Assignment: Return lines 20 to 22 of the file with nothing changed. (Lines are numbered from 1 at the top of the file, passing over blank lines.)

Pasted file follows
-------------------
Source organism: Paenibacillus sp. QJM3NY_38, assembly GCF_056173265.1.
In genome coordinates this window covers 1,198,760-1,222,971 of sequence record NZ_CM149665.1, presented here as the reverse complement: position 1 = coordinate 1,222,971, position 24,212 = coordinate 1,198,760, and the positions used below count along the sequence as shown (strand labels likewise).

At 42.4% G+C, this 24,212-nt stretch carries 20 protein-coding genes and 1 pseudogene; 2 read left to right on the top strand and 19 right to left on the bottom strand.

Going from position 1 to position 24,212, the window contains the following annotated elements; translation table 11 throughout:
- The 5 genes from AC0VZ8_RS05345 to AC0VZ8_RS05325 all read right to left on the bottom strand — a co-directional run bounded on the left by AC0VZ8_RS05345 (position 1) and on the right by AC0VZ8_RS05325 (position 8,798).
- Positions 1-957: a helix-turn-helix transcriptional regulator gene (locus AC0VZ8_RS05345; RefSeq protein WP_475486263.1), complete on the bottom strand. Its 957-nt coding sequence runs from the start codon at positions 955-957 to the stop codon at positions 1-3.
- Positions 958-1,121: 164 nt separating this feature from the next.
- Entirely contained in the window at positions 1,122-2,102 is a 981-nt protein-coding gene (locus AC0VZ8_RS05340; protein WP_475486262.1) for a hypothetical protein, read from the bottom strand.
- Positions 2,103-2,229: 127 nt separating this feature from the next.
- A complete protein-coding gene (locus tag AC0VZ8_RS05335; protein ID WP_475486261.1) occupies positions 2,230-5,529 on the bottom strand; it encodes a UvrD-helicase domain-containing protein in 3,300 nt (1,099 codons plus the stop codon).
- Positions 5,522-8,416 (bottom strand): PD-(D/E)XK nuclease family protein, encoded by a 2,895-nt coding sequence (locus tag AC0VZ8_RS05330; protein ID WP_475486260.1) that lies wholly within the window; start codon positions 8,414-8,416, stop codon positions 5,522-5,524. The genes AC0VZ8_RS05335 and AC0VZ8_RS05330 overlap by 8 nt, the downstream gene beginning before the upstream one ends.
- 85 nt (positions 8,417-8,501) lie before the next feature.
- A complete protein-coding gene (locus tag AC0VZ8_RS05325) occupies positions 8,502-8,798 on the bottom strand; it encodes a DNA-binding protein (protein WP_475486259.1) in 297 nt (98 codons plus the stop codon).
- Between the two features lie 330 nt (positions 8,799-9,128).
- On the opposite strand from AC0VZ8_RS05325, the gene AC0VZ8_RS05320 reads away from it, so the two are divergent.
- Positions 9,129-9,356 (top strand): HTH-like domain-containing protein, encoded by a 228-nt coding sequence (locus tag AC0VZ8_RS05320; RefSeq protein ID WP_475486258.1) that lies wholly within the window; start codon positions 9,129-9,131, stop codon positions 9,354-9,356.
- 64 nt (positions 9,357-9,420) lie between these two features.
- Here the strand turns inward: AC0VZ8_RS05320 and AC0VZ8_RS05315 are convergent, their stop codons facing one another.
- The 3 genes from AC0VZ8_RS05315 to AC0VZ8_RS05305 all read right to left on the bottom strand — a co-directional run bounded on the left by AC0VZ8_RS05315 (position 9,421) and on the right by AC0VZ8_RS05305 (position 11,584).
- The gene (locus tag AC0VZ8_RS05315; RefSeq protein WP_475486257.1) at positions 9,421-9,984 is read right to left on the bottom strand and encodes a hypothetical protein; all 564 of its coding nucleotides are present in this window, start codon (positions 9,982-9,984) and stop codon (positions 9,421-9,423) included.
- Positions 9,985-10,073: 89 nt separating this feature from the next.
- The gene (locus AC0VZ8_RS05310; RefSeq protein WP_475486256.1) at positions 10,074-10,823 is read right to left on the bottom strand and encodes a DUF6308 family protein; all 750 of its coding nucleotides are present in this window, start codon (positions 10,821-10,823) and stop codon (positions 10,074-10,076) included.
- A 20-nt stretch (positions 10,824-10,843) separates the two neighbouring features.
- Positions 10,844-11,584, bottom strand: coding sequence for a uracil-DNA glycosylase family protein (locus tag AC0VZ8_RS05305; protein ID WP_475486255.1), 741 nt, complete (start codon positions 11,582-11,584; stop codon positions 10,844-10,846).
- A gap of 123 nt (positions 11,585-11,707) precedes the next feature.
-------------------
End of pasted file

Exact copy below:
- The gene (locus tag AC0VZ8_RS05315; RefSeq protein WP_475486257.1) at positions 9,421-9,984 is read right to left on the bottom strand and encodes a hypothetical protein; all 564 of its coding nucleotides are present in this window, start codon (positions 9,982-9,984) and stop codon (positions 9,421-9,423) included.
- Positions 9,985-10,073: 89 nt separating this feature from the next.
- The gene (locus AC0VZ8_RS05310; RefSeq protein WP_475486256.1) at positions 10,074-10,823 is read right to left on the bottom strand and encodes a DUF6308 family protein; all 750 of its coding nucleotides are present in this window, start codon (positions 10,821-10,823) and stop codon (positions 10,074-10,076) included.